Areas of Expertise: Labour market integration for racialized skilled migrants; qualitative research; auto-ethnography; community-led and practitioner-based approaches; grassroots peacebuilding and social justice; storytelling and career transition practice
Alka Kumar’s research and practice in migration studies is situated in a labour market context. In her recent doctoral work, she examines the 'experiential' aspects of economic integration in relation to racialized skilled migrants in Canada, using qualitative methods, a practitioner lens, and a solution-focused approach. In 2020, she worked as a Research Assistant with CERC at Ryerson to conduct research for a SSHRC project submission on global migration.
With expertise in building capacity for racialized communities across sectors, Alka currently works in a research and policy role with the Newcomer Students Association, and as an adjunct consultant with Tidal Equality, a strategy firm that works with organizations globally, at the intersection of equity, inclusion and social justice. She teaches in Bridging Programs, facilitates writing seminars, anti-racism workshops; and her volunteer roles in the newcomer sector include membership on the Community Partnership Council at York Region, and on the Advisory Board for the Coalition for Manitoba Cultural Communities for Families.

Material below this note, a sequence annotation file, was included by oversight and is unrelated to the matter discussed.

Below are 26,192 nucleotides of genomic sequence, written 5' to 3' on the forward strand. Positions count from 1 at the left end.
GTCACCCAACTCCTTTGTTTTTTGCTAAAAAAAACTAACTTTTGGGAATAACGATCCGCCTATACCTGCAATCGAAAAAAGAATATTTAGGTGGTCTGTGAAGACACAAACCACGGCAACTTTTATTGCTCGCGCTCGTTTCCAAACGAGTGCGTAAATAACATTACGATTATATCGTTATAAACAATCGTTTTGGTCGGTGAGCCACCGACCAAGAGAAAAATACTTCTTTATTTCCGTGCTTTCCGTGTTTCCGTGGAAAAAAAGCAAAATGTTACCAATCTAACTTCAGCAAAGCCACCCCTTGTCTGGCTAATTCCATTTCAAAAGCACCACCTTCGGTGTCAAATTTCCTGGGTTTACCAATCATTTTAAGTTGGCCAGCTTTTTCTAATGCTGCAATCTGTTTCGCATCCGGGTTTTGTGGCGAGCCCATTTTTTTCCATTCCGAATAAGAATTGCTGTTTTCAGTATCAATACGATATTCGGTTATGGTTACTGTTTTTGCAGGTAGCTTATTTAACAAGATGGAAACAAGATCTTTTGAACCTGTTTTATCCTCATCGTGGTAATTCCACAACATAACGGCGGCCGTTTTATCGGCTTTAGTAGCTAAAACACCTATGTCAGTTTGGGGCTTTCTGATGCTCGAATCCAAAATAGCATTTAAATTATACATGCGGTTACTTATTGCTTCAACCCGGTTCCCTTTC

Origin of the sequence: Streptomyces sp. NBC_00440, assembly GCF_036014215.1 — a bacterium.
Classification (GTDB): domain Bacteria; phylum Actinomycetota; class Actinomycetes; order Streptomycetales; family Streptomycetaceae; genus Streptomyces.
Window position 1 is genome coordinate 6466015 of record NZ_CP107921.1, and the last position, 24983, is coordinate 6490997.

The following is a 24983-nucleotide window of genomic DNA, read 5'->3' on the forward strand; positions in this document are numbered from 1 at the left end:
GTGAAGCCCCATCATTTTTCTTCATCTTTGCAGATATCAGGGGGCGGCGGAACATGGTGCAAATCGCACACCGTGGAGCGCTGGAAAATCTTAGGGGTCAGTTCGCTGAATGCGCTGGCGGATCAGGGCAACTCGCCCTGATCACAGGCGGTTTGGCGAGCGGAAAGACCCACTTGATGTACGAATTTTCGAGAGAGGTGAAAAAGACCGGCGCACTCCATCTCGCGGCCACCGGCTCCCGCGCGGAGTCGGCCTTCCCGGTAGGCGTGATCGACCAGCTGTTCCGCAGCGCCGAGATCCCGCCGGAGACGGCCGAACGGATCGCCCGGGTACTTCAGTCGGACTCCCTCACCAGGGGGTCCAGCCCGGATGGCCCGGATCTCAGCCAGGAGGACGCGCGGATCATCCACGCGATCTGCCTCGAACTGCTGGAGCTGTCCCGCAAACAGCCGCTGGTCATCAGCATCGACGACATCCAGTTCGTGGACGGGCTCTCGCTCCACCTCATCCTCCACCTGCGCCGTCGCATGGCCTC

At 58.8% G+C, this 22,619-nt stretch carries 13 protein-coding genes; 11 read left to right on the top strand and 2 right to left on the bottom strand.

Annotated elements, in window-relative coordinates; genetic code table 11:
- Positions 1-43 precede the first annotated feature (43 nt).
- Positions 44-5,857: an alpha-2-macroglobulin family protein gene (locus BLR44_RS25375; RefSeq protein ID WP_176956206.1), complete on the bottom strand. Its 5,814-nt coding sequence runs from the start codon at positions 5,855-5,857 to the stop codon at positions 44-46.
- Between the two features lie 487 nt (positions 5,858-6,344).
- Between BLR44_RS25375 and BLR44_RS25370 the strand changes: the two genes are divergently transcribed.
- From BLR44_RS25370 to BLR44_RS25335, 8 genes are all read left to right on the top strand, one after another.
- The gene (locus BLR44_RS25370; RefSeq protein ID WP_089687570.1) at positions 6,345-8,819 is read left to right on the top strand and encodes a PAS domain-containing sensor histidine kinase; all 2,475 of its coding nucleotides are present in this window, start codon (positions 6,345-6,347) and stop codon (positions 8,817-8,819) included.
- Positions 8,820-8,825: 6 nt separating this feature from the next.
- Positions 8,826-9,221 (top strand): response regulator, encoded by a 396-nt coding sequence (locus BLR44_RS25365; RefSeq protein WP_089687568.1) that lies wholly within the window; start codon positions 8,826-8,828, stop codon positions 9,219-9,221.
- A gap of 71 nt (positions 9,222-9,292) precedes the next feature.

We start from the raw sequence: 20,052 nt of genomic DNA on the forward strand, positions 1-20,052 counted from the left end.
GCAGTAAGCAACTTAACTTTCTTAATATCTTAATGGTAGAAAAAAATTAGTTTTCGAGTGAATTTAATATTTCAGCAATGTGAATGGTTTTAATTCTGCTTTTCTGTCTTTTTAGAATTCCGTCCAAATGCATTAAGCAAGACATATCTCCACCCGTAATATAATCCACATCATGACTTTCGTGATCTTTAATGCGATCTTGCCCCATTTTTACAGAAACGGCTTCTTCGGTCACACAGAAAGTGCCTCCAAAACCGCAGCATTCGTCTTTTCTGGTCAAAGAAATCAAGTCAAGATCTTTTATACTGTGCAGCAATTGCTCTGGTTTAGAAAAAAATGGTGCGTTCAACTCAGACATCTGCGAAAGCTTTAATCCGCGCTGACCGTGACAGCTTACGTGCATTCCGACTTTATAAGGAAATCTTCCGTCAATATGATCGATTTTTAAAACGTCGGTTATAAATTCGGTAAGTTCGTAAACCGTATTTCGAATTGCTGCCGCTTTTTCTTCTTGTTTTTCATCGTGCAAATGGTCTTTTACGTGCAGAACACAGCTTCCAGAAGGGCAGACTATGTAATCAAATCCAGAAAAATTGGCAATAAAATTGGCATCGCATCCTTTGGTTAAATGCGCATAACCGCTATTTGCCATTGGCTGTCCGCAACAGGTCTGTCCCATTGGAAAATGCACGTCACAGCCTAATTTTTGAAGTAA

Alka is an educator and an instructor, having co-developed and co-taught a Summer Institute in 'Career Development and Employment among Excluded Communities', at University of Manitoba in 2015. Prior to moving to Canada in 2008, as a skilled economic migrant, Alka was an Associate Professor of English at the University of Delhi. With her Master’s in English, acquired at University of Delhi, and doctoral studies completed at University of Pune, in (Nobel Laureate) Doris Lessing’s major fiction, Alka taught courses in Fiction, Postcolonial Literature and Theory; and she pursued teaching and research in Canadian Studies, Diasporic and Immigrant Writing. Her short pieces of creative writing appeared regularly in leading national newspapers and magazines.
On the pervasiveness of systemic racism in the post-secondary sector in Canada, both in general and also specifically in the context of COVID-19: